After we settle in, we will build and setup the reloading bench, with spots for two presses. Then sort out all my reloading equipment, remove the RCBS Piggy-Back unit, and setup just the Rockchucker.

Then I think I will go back to basics, single stage, and .38 Special ammo. This, I feel, will serve two purposes. First, it will get me safely back into the swing of things and, two, I can teach my son to reload from the bottom up.

Once a bit of extra cash is raised, I think, after some research and your kind advice, I will go with a Dillon 650 with all the “bells and whistles”. It is very expensive but if we continue to reload then it will be worth it in the end. Of course, I will keep the Rockchucker for small batches and experimental loads.

I did look at other progressive loaders like Hornady’s Lock and Load unit. They are a lot cheaper but I think if we are shooting the volume I suspect we will, then the Dillon 650 would be the way to go.

One more question, if I may:

CHRONOGRAPH: Does anyone use one, and if so, what type and any recommendations or advice? I never had one due to their cost at that time however, I hear they’re a lot cheaper now, and the quality is suppose to be very good.

Again, a big thanks to all of you.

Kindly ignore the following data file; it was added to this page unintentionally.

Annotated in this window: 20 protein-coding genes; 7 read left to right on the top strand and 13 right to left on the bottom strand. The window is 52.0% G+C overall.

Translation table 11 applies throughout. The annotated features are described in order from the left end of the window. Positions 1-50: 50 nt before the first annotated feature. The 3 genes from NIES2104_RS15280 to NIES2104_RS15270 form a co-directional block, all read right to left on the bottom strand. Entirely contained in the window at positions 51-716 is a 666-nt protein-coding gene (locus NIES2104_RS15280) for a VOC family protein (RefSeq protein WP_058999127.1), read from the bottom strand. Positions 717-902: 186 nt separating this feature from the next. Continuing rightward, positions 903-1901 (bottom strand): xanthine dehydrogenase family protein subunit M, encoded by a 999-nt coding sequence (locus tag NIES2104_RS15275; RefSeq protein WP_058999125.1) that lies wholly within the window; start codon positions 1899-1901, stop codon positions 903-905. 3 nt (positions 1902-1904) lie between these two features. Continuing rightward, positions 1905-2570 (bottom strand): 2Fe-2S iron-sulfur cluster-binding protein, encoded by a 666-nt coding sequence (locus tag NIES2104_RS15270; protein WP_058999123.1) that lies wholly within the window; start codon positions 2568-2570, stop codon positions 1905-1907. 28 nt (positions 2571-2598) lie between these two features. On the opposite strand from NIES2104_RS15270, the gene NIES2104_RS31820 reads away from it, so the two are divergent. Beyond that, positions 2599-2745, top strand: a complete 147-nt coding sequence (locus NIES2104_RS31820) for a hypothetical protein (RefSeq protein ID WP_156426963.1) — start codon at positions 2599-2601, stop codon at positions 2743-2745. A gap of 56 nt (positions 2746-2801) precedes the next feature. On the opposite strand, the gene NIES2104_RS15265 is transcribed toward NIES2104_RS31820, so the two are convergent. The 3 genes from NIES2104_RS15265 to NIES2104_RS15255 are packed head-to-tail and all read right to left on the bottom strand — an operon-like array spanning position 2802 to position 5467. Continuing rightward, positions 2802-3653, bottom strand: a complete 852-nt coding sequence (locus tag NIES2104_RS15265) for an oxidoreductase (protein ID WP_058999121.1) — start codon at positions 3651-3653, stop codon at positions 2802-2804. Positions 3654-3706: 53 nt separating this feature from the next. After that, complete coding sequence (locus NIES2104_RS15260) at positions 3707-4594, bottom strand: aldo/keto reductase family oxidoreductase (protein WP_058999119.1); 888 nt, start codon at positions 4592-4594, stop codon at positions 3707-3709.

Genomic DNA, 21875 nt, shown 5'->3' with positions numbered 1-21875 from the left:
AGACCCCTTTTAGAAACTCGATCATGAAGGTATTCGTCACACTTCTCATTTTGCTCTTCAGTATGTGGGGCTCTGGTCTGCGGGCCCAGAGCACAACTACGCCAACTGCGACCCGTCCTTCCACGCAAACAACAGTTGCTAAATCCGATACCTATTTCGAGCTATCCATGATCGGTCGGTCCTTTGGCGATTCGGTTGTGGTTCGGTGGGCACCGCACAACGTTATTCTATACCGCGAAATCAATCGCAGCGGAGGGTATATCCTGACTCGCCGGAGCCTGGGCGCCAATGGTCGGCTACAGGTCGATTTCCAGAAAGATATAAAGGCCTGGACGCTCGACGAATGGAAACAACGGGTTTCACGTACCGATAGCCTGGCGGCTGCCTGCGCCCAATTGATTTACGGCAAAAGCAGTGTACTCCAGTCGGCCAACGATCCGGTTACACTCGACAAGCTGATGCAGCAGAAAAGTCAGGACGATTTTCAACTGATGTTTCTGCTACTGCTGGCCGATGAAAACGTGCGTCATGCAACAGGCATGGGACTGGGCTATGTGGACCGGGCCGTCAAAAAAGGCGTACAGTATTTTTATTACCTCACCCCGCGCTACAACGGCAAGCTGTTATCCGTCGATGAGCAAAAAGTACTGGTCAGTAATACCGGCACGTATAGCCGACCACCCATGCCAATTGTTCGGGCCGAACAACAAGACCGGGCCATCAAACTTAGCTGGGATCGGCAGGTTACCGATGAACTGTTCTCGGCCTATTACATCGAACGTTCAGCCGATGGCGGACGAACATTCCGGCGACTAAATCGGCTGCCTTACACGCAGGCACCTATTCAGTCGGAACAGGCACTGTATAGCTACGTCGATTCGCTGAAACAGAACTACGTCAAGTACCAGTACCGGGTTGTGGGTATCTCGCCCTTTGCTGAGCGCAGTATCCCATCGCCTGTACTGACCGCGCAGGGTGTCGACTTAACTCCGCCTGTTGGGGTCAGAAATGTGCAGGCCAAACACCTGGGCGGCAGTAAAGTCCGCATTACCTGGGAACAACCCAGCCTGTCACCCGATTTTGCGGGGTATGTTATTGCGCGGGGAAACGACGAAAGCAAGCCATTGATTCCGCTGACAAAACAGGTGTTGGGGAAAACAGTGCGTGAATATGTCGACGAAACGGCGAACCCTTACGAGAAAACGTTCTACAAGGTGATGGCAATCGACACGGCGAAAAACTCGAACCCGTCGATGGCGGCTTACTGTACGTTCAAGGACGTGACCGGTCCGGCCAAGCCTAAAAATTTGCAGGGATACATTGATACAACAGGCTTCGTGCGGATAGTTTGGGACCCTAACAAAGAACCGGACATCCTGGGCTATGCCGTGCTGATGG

------------------
Take care,
KG59 out!

"There ain't no freekin' Indians around here..."

G.A. Custer 1876
 

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Even if you don't load up to the maximum levels, a chronograph can be a great help developing accuracy loads by revealing unwanted velocity spreads, determining the most efficient powder charge, compare velocity to group patterns, etc. I started with one of the inexpensive Chrony fold out models, that cost about 65 bucks at the time, and later advanced to a more sophisticated Pact chronograph. I still use the Chrony more often, because it's self contained and a more convenient. The disadvantage of the Chrony is that a misplaced shot can hit the electronics, where the Pact has the screens and electronics separate.
They vary from simple basic velocity readouts to mini computers that store and analyze shot strings. You can spend a chunk, depending on how far you want to go with the extra features. Some of the newer systems even have the capability of reading actual chamber pressure via stick on strain gages.